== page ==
In the first place debit cards are a bad idea. They don’t have the same protection as credit cards. Banks pushed them in the USA because of the huge fees they charged (hidden from users). Now those banks are not allowed to charge the hugely excessive fees (compared to any other country) they had been charging retailers. And the banks are now trying to push huge fees onto those using the cards. Just dump any debit card you have.
Secondly, you should have long ago severed any ties with the large banks (that not surprisingly are the ones announcing the huge fees, so far). They provide lousy service and extract exorbitant fees whenever they can sneak them by you. Choosing to do business with companies that you must remain hyper vigilante to abuse from is just not sensible. Small banks unfortunately get bought out by the large banks to prevent competition. So while using small banks is ok, you keep having to go to a new one as the large ones buy out your bank to prevent the competition.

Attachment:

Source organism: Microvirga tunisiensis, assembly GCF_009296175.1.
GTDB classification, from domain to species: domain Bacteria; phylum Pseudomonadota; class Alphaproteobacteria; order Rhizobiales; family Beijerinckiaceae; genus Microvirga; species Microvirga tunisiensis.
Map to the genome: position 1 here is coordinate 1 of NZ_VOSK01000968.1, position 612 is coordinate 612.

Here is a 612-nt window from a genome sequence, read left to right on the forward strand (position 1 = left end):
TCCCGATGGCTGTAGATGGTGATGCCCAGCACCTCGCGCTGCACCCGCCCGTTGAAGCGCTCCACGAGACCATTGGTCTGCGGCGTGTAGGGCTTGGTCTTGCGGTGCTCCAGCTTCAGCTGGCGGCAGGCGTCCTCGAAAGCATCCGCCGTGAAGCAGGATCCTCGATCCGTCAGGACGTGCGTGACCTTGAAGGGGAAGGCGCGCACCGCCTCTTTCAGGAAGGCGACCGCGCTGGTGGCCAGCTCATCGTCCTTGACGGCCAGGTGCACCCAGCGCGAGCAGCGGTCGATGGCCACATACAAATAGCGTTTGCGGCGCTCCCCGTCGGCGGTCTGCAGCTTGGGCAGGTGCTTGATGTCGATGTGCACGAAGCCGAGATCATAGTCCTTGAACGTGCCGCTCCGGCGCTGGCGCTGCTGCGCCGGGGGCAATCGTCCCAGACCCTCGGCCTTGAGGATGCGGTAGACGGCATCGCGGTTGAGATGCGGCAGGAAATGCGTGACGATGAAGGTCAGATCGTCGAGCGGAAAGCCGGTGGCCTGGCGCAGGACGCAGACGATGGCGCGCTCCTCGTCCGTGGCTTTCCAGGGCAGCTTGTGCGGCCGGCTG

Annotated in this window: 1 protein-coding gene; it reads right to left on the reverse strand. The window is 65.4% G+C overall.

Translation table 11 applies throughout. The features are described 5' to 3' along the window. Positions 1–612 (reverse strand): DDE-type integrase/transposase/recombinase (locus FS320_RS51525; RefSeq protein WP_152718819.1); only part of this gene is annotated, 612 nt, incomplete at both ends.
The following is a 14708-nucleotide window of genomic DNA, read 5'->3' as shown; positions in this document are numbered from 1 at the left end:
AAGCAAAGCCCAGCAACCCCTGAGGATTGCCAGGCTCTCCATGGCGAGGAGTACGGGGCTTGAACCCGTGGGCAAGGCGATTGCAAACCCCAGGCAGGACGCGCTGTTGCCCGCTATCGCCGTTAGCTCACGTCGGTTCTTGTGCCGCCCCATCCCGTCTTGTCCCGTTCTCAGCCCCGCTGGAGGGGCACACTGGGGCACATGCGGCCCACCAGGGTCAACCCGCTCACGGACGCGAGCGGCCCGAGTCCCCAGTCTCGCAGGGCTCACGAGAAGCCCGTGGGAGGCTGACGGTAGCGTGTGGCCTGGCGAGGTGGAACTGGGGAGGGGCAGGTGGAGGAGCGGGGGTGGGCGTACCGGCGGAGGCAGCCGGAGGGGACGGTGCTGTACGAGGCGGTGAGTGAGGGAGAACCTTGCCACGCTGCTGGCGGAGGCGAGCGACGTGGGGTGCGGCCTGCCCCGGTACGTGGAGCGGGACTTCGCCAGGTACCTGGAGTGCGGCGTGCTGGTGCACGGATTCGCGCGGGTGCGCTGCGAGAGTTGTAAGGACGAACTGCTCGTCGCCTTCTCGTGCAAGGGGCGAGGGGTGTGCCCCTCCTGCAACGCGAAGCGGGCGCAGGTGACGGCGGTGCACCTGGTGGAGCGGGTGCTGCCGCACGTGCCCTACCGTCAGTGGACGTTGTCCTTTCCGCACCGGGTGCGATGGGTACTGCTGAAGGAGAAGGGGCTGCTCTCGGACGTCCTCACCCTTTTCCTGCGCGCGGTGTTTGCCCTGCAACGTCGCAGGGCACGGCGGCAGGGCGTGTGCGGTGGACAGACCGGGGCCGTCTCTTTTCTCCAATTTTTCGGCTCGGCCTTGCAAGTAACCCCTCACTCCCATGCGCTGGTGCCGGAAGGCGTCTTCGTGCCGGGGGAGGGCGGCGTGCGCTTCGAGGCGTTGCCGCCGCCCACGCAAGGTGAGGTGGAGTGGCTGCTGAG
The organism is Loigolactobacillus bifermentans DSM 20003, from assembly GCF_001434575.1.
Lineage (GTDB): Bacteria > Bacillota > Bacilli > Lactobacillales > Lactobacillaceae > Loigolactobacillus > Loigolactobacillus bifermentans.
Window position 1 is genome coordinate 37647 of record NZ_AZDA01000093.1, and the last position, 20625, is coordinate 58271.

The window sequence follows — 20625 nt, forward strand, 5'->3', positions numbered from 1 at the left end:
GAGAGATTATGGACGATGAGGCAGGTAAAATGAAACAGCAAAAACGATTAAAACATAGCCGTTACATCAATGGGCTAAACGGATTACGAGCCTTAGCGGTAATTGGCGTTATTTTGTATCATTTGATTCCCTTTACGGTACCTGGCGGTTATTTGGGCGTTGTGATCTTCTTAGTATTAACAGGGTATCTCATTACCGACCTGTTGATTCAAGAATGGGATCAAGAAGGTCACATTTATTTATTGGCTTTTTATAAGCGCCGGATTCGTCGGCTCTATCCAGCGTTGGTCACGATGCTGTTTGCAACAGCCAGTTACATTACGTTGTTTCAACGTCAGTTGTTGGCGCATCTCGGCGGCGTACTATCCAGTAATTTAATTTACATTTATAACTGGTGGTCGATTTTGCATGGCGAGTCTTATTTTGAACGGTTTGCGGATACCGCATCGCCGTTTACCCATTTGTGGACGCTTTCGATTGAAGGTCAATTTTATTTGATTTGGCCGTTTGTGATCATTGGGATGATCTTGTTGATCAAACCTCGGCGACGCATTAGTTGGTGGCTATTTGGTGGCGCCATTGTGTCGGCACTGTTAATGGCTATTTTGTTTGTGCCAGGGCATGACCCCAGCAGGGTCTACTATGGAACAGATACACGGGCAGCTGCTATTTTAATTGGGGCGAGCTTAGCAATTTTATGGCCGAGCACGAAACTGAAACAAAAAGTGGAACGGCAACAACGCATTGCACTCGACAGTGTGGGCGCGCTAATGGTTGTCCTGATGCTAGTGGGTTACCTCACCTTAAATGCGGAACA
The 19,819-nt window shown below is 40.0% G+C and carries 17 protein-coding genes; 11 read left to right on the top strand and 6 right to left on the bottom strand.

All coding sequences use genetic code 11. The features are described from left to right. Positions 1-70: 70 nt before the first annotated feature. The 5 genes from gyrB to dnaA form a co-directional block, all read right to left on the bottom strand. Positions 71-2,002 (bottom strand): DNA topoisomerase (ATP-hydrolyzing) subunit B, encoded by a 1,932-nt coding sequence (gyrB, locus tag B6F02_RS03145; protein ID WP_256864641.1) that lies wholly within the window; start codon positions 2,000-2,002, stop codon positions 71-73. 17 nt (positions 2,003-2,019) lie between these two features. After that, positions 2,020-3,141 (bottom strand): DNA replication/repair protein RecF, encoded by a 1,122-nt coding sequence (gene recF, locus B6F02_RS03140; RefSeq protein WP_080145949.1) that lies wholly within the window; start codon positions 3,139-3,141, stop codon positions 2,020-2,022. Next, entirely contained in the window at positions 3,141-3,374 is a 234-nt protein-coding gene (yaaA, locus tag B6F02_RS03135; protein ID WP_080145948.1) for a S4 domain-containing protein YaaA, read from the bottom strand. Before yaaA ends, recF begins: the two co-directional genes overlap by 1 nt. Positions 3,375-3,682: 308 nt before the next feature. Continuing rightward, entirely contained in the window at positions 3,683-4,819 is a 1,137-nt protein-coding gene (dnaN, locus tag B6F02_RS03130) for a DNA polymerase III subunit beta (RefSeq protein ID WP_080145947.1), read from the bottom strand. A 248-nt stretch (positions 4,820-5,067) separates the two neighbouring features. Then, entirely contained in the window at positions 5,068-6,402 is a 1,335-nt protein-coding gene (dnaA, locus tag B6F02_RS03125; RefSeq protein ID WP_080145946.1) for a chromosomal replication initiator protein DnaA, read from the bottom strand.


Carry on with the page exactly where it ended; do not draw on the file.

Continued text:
So it is more sensible to just pick a credit union. Credit unions are decent overall. Some can still be bad choices but it is almost impossible to do worse than any of the large banks. If you use ATMs a good deal make sure you minimize ATM fees when selecting a credit union (their policies in that area – waived fees, network ATM access… are significantly different between your options).
The free checking we have grown accustom to may well be on the way out. That seems fine to me. Essentially the government’s subsidy to the large banks and financial institutions in repressing short term interest rates (at the expense of course of savers and retirees) has greatly reduced the value of checking and savings balances at banks. I am sure the large banks will be the most customer unfriendly as fees are added to accounts, based on their track record.
Obviously you should not carry credit card balances, with high interest rates.